The Complete Cosmicomics: Full Contents and Details On Seven Newly Translated Stories

(This story is also available at The Quarterly Conversation.)

Later this year, Penguin U.K. will publish a "complete Cosmicomics." The volume will bring together short stories by Italo Calvino which had previously been spread our across several volumes, or which were untranslated.

According to Rachel Love, Editorial Coordinator at Penguin Classics and Reference, the forthcoming book, titled The Complete Cosmicomics, will include:

The 12 stories that appear in Cosmicomics 7 newly translated by Martin McLaughlin (first time in English)  The 11 stories that comprise Time and the Hunter (published in the . . . continue reading, and add your comments

The “Complete” Cosmicomics: No U.S. Edition from Penguin

Last week I reported on a new volume of Italo Calvino's Cosmicomics, purporting to collect 7 stories previously untranslated. I noted that although a UK edition is imminent, there was no mention of a U.S. edition anywhere.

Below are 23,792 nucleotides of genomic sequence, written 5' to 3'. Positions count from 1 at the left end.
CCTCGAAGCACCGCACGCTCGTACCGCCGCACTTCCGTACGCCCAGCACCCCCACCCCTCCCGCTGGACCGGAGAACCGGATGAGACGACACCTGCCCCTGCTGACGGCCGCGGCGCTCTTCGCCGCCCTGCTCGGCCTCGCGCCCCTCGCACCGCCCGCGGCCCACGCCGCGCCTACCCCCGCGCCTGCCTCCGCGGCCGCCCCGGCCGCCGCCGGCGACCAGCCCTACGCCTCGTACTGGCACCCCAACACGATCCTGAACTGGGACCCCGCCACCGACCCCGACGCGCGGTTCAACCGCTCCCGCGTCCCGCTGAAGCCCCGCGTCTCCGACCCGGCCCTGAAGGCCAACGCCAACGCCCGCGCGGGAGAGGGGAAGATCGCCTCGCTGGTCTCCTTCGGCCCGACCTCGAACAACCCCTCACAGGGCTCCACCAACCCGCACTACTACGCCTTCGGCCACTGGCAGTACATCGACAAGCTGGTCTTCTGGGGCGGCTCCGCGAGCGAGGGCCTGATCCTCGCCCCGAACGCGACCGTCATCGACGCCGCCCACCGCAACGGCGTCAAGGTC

I've gotten in touch with one Rachel Love, an editorial coordinator with Penguin Classics and Reference in the UK, and she has confirmed that there is currently no U.S. edition of this book forthcoming from Penguin. The Wylie Agency has the rights, meaning that there probably will be a U.S. edition eventually, although who knows.

I'm still trying to track . . . continue reading, and add your comments

Reading and Publishing in Print’s Late Age: An Interview with Ted Striphas

Ted Striphas is an assistant professor of media and cultural studies and director of film and media at Indiana University. His book, The Late Age of Print, has just been published by Columbia University Press.

Scott Esposito: Your overarching argument is that books—their production, consumption, and dissemination—have been developing alongside capitalism, and in fact are very emblematic of capitalism. And just as we’re in what's known as "late capitalism" we're also in the "late age of print." Could you briefly explain what you mean by the late age of print?

Ted Striphas: “The late . . . continue reading, and add your comments

Graywolf to Publish Daniel Sada’s “Almost Never”

I've just heard from Graywolf that they've acquired the rights to Mexican novelist Daniel Sada's book Casi Nunca ("Almost Never"). The book is scheduled for U.S. publication in 2010 or 2011. You can read a review of Casi nunca at Letras Libres.

This is great news, as it marks the first English translation of a major contemporary Mexican author, a man often compared to the likes of Juan Rulfo and even Roberto Bolano.